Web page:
How to Choose the Right Kitchen Sink
The etymology of the phrase “everything but the kitchen sink” probably has to do with the fact that the sink is difficult to move. For instance, if a person absconded with “everything but the kitchen sink,” it means he or she made off with every conceivable portable item. But here is a new way of looking at the term: What if said person didn’t take the hypothetical sink because it was too necessary to the kitchen?
When you think about it, there are very few features in the home that are used as often. And what other home item performs as many different tasks? It could be argued that the selection of a sink is one of the most important kitchen choices you will make — and it’s a decision that will affect your daily life for many years to come. We spoke to designers who belong to the National Kitchen and Bath Association (NKBA) about how to select the right sink.
How Many Basins, and in What Configuration?
1. A large, single sink.
Pros: A single, deep basin means you can easily soak or wash a big pan or prep large quantities of food.
Cons: Rinsing vegetables while soaking a large casserole dish requires a bit of juggling — as does hand washing and rinsing china or stemware.
A certified Master Kitchen and Bath Designer for 30 years, Sharon Flatley has seen the kitchen sink grow wider, deeper and more diverse. “There’s so much more to choose from now,” she says.
These days Flatley, the principal of Flatley & Associates in Dallas, says most of her clients opt for a single, deep basin that is 33 to 36 inches wide and 8 to 10 inches deep. “This kind of sink is very versatile,” she says. “It works whether you cook a lot or not much.”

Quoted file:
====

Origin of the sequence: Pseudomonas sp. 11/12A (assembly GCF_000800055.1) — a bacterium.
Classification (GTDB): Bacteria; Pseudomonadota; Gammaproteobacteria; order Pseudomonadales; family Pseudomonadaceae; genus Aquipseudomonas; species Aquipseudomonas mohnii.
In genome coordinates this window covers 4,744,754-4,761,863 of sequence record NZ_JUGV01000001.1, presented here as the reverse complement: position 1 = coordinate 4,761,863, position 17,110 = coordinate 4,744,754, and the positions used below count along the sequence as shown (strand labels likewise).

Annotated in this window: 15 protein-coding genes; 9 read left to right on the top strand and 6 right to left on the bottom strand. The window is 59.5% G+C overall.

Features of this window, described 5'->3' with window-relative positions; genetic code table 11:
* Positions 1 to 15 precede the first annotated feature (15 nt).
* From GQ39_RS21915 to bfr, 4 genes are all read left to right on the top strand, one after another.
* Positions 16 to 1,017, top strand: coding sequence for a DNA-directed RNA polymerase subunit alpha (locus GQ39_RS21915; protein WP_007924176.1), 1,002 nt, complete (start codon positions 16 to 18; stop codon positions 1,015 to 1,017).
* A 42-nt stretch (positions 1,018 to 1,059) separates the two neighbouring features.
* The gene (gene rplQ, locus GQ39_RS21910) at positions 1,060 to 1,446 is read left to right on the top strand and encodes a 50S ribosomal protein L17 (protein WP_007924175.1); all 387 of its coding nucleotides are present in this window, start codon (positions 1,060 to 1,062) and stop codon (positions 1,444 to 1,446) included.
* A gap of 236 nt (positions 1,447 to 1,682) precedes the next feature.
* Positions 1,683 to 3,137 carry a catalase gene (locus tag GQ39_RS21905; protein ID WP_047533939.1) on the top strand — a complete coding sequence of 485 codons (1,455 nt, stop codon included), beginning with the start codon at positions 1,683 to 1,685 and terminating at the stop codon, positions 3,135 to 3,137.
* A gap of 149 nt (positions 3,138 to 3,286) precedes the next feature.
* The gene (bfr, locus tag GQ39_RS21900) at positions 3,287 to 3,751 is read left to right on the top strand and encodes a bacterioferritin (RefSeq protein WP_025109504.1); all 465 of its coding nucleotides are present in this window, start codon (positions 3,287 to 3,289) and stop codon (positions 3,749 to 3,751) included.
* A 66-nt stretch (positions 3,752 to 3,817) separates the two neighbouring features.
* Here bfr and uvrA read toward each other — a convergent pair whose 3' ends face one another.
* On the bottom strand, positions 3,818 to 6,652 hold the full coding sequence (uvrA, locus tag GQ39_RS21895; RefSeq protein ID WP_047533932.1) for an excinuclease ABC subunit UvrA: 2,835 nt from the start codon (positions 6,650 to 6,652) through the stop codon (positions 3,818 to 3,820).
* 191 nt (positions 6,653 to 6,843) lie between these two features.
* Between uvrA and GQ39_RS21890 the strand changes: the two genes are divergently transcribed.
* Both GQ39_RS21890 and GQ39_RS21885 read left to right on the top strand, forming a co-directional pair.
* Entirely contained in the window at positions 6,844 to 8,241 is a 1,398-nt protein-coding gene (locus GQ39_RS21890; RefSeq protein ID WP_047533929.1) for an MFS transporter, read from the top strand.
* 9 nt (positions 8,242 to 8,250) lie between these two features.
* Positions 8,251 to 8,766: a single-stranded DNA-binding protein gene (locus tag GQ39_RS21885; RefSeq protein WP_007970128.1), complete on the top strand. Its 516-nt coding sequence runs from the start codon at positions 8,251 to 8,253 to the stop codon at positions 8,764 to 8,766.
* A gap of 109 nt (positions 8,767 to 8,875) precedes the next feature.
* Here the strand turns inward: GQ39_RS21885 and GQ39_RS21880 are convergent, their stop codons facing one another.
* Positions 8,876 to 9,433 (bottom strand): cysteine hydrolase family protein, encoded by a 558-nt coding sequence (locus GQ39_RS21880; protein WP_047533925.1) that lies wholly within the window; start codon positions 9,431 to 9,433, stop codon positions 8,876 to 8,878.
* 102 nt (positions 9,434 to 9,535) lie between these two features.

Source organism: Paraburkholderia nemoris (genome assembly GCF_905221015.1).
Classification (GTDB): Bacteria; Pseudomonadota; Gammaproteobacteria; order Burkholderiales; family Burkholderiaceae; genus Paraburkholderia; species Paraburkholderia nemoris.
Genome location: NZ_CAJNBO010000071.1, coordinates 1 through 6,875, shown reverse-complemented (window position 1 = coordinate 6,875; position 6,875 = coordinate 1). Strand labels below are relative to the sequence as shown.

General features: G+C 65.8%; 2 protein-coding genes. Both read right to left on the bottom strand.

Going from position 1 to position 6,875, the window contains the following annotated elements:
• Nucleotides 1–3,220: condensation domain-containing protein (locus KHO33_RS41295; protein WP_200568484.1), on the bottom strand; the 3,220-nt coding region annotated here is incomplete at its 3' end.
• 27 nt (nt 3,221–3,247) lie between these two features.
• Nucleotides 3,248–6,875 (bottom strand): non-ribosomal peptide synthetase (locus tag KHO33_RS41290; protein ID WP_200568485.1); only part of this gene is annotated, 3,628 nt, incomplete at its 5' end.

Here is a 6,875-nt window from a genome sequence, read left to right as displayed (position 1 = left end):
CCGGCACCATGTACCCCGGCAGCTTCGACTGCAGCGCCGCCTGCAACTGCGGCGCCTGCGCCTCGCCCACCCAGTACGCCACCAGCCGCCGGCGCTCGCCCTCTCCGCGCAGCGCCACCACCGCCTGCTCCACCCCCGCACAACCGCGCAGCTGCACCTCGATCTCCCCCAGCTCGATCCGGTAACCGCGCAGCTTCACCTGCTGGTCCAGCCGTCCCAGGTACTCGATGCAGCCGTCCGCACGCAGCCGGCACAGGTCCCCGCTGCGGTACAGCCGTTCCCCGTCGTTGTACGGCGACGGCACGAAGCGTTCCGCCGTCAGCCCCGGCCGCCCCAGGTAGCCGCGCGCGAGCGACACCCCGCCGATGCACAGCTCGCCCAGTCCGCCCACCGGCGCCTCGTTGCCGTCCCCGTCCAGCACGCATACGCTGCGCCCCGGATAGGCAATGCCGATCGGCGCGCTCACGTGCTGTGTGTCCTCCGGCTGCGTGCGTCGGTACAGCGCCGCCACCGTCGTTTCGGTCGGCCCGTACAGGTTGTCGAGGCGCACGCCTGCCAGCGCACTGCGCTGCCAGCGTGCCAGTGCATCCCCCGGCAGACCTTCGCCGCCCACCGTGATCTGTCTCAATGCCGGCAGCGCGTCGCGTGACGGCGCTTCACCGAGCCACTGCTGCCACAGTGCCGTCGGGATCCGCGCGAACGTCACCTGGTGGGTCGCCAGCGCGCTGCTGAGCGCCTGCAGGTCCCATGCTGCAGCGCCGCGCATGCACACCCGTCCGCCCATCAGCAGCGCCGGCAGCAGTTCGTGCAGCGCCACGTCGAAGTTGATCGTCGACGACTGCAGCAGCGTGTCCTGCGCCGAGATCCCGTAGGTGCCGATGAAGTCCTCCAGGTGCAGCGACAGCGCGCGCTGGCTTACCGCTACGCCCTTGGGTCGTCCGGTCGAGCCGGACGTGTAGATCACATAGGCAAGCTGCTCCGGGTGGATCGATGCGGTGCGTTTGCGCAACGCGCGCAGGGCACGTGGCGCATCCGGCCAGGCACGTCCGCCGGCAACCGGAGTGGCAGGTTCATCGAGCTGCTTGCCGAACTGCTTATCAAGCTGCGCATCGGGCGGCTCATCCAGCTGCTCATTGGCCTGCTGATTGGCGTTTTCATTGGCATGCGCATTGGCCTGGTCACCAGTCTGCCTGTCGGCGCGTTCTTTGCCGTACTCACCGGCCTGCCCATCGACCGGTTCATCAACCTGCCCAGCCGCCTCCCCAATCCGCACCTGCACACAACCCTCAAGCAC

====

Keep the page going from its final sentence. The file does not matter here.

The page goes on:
Flatley says the delicate dance of doing prep work and cleaning duty at the same time can be accomplished with accessories. “Most sink manufacturers offer a wealth of add-ons,” she says, “including rinse baskets that fit nicely in the basin.”
2. Two basins of differing sizes (a 60/40 or offset sink).
Pros: Two basins allow you to perform separate tasks, such as cleaning dishes and preparing food, with ease. A 60/40 sink has one basin that is usually about 18 inches wide and another that is 14 inches wide. The idea is that you can clean up in the large basin and prep in the smaller one. Dual basins also come in handy when you are washing items you don’t want to put in the dishwasher (soap in one basin, rinse water in the other).
Cons: A smaller basin makes it harder to wash and soak large pans.
3. Two basins of equal sizes (a 50/50 sink).
Pros: This is for people who love symmetry in design. It also has the benefit of allowing separate tasks (cleaning, prepping and washing, rinsing).
Cons: That large pan could be soaking on the counter.
4. Three basins (two large ones and one small one with a garbage disposal).
Pros: You can use the garbage disposal independently of the sink.
Cons: In some models, such as this one, you can’t sweep food scraps off the counter and into the disposal (this could be remedied with a cutting board insert). Because it is a wider sink, more space is needed.